3 Points for Creating GDPR-Compliant Printers

Thought Leaders Asking the Toughest Questions

Featured guest article by Lyle Frink, PR consultant who’s skilled at simplifying the complex, engaging the mundane, and whose puns are always intended.

Is your printer GDPR compliant?

As if your company did not have enough worries getting its data on employees, suppliers, and clients into GDPR compliance, I have a wrench to throw in the works — are your printers GDPR compliant?

GDPR compliance usually brings up images of websites and databases — not a lowly printer. How wrong that is.

Getting a printer GDPR compliant — and establishing a secure print system — is a big, big issue when the device in question is a modern multi-functional printer (MFP) with combined printing, copying, and scanning functionalities. It is an even bigger issue when there is manage print service (MPS) involved. The good news is that these functionalities are not just a problem. When properly harnessed, they can help you more easily achieve a GDPR-sized solution for your document flow issues.

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To answer the question of whether or not your printers are GDPR compliant, here are three simple points to consider:

1. How are your documents going to the printer?

Typically, with an MFP, documents go from the individual employee’s computer to a server or the cloud before going to the printer. While the technical details vary by device and supplier, the security question is consistent: Is the document encrypted during its travel to the printer? Encryption, by its very nature, enables the company to have a secure document workflow. Operationally, it should be like having HTTPS Only for company websites. If your documents are not encrypted during this journey, you have a potential security risk.

2. Look who’s been working on that document!

With an MFP, individual operations such as printing or scanning are no longer anonymous events. That device has advanced records on who is doing what, where, and when. These records, like it or not, can trigger the GDPR standards of “right to access” and the “right to be forgotten.” Remote printing, another relatively new function, also comes with a GDPR record-keeping obligation.

On the bright side, a print management service can do more than save money on printer supplies and IT support. They can also help companies manage these GDPR-specific tasks that result from their MFP use. MyQ Solution, as one example, enables clients to anonymize users more easily, display and clarify what user data has been collected, and then automate the changing or deletion of user data. With GDPR, it’s important to remember that both employees and customers do have the “right to be forgotten” — and your MPS should help you make this happen.

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3. Which documents are coming out of the printer?

Once a scan or print is made on an MFP, there are an array of features within reach which can improve document security. Even without GDPR breathing down your neck, these technical and social engineering features are common sense steps which support secure document workflow habits. Some of these could even be called positive social engineering as they reinforce and support good employee behavior. Here are four major features that a print management service should incorporate which will improve your organization’s ability to meet the letter and the spirit of GDPR compliance:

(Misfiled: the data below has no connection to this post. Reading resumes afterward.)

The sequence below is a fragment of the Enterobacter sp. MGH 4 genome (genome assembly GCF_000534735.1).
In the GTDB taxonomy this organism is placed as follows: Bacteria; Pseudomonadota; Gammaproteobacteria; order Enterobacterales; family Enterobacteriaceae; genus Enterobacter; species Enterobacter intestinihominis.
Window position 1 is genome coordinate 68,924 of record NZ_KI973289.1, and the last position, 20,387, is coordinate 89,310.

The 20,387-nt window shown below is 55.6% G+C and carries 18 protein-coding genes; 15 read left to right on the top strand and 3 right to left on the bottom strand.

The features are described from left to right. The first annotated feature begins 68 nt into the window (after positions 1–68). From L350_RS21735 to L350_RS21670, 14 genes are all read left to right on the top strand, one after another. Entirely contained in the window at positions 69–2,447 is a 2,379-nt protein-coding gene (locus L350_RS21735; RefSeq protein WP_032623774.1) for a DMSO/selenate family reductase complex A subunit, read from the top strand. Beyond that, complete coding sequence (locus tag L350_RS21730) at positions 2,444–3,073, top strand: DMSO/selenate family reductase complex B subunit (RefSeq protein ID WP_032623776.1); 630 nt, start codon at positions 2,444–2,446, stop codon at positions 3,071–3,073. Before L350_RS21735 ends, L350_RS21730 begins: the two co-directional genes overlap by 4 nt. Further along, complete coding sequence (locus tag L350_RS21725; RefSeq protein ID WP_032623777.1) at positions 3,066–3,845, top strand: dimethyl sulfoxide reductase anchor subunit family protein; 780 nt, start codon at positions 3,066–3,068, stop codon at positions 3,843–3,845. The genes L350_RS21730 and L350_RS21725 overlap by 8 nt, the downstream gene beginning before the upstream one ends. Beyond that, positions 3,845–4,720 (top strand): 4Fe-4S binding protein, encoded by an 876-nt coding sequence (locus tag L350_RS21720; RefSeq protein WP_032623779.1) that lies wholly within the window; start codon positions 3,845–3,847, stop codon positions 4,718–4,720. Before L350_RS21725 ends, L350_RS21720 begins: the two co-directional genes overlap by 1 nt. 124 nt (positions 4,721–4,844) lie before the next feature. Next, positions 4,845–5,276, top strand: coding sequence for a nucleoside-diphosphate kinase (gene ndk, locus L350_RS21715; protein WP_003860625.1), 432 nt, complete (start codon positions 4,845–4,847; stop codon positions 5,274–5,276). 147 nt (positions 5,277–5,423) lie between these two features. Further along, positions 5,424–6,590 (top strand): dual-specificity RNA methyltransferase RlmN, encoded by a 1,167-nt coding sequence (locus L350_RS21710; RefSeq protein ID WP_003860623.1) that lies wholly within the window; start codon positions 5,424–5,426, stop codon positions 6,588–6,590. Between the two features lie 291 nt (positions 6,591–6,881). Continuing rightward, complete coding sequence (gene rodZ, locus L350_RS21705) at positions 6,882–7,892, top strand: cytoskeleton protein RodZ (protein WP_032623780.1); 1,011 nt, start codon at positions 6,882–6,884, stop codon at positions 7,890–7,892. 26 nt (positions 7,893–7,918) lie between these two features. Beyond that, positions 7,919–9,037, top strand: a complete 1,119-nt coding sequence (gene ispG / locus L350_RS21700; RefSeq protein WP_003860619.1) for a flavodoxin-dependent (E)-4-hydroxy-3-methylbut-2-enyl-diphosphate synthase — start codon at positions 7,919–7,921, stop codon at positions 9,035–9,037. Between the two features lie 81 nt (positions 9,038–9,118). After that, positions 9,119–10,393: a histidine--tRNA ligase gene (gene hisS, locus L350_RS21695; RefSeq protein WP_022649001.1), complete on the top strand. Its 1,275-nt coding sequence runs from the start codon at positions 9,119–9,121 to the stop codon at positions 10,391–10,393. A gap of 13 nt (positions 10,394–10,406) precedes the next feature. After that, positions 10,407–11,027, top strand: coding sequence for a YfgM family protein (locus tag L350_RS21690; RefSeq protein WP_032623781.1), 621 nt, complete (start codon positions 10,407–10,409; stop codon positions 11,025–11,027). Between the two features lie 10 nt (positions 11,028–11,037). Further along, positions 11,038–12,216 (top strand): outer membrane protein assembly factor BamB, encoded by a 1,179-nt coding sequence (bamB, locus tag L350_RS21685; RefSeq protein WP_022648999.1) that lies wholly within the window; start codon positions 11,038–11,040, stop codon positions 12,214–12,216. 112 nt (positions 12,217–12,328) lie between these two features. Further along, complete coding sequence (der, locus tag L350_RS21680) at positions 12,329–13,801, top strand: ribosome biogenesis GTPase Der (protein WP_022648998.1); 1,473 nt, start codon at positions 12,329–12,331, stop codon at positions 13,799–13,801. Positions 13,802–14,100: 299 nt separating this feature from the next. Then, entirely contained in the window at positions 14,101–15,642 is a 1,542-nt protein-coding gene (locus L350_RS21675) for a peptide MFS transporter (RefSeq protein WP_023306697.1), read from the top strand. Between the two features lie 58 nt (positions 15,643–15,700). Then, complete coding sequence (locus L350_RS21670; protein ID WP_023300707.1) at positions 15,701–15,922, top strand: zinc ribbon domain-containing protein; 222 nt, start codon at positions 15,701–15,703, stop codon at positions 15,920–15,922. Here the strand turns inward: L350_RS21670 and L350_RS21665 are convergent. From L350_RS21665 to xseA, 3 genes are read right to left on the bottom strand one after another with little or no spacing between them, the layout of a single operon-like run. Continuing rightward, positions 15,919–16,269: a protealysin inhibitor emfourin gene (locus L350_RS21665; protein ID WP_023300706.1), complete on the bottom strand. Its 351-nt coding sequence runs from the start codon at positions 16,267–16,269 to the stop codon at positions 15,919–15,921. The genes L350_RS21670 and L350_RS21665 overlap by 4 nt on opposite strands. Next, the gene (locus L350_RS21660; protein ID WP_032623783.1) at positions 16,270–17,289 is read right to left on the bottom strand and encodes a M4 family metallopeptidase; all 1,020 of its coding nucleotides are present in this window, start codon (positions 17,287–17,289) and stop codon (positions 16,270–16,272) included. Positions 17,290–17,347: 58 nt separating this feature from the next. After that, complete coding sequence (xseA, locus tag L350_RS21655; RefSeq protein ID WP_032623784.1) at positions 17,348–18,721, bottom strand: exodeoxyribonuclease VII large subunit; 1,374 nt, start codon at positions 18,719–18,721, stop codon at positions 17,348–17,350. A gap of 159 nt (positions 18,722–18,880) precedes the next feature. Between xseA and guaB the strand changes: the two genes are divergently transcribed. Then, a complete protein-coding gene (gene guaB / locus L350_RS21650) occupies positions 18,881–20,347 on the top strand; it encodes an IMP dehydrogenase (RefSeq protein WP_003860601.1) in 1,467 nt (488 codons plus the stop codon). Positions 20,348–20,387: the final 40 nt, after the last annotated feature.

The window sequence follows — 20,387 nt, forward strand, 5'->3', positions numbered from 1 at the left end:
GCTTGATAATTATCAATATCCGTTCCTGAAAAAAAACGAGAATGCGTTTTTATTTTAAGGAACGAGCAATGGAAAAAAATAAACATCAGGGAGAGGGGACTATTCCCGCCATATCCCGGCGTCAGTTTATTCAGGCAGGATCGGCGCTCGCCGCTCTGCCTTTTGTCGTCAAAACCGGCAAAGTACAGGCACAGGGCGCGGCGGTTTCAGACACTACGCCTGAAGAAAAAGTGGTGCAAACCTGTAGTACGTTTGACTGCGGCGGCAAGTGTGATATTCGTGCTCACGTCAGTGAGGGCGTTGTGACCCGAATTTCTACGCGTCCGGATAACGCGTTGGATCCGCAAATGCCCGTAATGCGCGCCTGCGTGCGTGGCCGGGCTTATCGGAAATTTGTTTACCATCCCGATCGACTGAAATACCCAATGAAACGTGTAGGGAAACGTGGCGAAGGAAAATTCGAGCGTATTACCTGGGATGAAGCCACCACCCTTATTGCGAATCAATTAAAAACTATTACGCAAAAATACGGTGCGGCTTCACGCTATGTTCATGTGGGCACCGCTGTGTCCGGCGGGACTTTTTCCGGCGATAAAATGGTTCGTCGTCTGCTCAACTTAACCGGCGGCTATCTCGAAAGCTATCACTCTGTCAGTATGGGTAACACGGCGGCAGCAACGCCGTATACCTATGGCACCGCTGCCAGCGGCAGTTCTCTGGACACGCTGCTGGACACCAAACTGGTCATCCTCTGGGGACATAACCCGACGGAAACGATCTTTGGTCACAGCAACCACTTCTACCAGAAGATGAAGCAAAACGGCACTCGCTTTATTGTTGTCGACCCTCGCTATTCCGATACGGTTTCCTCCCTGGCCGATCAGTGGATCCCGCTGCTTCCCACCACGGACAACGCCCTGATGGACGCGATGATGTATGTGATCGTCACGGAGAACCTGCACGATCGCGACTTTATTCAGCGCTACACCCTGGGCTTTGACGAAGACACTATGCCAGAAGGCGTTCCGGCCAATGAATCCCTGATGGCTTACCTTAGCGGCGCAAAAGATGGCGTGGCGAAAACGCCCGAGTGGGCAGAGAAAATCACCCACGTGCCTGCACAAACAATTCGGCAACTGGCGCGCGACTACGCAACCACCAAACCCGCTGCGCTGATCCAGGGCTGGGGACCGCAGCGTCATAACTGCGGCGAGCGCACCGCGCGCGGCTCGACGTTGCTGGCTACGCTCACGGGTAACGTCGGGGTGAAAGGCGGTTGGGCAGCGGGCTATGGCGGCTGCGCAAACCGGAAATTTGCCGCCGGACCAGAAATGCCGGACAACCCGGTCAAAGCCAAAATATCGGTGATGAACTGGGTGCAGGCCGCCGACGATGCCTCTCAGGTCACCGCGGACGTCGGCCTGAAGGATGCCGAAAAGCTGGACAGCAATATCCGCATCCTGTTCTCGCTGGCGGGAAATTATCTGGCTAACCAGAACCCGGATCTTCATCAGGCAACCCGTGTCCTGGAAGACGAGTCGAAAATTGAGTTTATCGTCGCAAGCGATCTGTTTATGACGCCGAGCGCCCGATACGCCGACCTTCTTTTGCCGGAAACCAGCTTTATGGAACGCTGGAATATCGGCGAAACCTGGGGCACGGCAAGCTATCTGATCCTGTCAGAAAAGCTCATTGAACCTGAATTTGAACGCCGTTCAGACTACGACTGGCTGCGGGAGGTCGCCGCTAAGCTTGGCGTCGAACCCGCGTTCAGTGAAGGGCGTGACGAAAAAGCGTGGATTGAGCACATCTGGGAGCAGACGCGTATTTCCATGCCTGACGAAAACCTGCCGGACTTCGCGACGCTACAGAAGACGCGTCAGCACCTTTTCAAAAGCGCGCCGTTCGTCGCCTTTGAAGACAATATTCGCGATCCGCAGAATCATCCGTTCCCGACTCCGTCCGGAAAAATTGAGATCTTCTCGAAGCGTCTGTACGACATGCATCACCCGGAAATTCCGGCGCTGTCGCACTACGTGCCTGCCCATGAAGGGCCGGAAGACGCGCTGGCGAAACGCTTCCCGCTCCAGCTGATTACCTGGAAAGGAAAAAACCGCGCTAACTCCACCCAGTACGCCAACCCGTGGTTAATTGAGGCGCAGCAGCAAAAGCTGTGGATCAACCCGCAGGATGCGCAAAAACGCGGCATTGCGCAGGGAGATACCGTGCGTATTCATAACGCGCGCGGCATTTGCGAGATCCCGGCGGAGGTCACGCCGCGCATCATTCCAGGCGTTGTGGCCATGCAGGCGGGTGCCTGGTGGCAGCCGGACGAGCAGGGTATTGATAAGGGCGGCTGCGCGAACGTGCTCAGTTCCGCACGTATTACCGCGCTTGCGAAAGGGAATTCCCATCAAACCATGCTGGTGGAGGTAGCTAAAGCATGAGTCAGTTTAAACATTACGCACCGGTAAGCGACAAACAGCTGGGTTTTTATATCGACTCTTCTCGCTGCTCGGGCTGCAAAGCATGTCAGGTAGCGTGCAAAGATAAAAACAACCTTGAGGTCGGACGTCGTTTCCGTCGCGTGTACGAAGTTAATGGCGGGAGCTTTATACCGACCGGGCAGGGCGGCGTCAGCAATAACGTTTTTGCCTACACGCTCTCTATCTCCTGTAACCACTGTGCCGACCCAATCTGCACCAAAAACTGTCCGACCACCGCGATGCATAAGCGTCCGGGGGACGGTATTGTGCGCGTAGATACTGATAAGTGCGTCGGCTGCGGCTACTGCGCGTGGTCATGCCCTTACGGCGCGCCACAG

Pull printing — Pull printing means that the document is only printed once the end user enters their PIN or scans their ID at the device. This helps prevent sensitive documents from walking out of the office with someone else.

Secure scan — Scanned documents don’t have to exist forever, they can be automatically deleted after a specific time period of your choosing. By setting a limited time-line for scanned documents, you can reduce the sheer volume of sensitive documents within your organization.

Data deletion — Like secure scan, data deletion empowers companies to automatically delete documents which have been sent to a printer — but which for whatever reason have not been printed and picked up.

Watermark — A watermark on your printed documents is a new, and greatly improved, variant on the traditional mark placed in stamps and currencies. By adding the name of the person printing the document and the specific printer to the document, it makes it clear that sensitive information has a specific source — and encourages responsible data handling.

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Are you using technology or is technology using you?

The rush for GDPR compliance is upsetting the ways that we look at collecting and using data. Part of this data-driven upheaval touches modern multi-functional printers with their combined printing, copying, and scanning features. While GDPR may seem like a huge Brussel-sized headache, it is also an opportunity for organizations to understand and better utilize the document handling potential of their printers. Data security is systemic — with the correct systems in place, the odds of a data breach or a GDPR infraction will decrease. It’s time to take a long careful look at your printer.

About the author:

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Lyle Frink is a freelance PR and communications consultant based in Prague, Czech Republic. As both a punster and a wordsmith, he likes to simplify the message — and make it interesting — for a range of industries stretching from IT security to beer and automotive. His family includes a wife, three kids, and some chickens.

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